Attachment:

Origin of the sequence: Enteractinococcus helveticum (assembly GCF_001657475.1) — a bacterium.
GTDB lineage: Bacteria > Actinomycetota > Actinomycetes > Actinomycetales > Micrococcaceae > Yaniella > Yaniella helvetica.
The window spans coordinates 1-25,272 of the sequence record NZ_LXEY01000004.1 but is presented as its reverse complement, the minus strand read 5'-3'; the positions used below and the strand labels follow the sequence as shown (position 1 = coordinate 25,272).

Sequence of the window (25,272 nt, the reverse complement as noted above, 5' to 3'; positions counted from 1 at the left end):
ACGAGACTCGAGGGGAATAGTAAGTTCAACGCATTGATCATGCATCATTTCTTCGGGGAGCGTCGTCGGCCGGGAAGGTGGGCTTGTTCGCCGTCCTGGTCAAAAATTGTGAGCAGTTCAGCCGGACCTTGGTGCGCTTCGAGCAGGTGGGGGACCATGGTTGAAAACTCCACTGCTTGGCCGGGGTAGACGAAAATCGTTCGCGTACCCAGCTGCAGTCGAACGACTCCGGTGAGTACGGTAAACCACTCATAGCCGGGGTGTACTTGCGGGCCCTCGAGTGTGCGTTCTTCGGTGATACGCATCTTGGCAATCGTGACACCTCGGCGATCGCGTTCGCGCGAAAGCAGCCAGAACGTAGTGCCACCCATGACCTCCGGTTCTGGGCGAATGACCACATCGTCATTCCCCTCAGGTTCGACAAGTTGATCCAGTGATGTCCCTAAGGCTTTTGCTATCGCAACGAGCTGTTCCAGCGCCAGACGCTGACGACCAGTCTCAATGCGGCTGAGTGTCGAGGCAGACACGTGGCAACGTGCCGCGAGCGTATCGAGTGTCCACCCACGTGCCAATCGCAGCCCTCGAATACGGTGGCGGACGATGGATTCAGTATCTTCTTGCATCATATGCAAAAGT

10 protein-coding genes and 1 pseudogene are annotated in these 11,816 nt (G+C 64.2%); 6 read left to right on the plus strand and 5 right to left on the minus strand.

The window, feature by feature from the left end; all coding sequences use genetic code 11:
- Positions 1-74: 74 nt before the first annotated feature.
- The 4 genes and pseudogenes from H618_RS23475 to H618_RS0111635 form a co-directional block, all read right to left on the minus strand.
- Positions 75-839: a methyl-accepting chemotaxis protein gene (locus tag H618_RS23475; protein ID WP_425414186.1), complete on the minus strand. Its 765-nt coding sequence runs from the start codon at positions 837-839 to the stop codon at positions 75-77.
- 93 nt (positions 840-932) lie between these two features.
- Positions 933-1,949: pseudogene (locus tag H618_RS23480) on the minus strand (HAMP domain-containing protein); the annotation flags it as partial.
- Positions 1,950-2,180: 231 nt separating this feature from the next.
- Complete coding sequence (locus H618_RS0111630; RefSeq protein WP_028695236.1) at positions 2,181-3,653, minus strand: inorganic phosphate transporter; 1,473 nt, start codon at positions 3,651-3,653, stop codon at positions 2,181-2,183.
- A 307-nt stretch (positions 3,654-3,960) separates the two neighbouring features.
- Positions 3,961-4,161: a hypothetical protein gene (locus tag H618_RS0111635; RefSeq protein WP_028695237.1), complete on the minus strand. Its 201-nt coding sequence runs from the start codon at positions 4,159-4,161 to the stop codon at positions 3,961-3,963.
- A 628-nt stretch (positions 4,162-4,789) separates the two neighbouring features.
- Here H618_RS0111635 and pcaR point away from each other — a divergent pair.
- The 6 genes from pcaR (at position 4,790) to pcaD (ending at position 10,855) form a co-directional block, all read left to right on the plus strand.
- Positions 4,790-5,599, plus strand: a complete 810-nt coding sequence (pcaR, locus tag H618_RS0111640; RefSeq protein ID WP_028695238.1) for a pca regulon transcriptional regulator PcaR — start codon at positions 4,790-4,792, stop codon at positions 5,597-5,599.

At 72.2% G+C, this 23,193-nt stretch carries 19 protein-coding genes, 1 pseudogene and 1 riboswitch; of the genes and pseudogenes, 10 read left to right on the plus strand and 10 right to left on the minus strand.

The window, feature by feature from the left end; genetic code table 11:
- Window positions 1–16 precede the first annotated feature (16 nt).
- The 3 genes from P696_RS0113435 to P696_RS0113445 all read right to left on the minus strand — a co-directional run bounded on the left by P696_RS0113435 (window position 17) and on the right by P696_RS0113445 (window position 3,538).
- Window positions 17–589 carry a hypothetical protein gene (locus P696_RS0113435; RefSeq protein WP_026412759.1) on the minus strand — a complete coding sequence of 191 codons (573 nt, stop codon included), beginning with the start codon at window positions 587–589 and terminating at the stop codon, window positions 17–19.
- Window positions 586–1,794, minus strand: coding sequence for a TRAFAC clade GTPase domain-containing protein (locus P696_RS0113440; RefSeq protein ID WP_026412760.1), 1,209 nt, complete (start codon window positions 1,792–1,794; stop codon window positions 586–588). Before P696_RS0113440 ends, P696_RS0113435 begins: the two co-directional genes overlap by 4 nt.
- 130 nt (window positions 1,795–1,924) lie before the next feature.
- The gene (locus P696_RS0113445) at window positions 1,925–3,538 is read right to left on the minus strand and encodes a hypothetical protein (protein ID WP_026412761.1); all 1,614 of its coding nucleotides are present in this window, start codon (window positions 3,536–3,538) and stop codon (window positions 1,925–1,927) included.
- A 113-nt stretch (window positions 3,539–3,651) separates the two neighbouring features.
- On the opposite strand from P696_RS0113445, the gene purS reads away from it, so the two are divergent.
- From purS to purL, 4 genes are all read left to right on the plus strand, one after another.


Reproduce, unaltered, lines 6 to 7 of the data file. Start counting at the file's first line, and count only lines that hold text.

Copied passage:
10 protein-coding genes and 1 pseudogene are annotated in these 11,816 nt (G+C 64.2%); 6 read left to right on the plus strand and 5 right to left on the minus strand.

The window, feature by feature from the left end; all coding sequences use genetic code 11: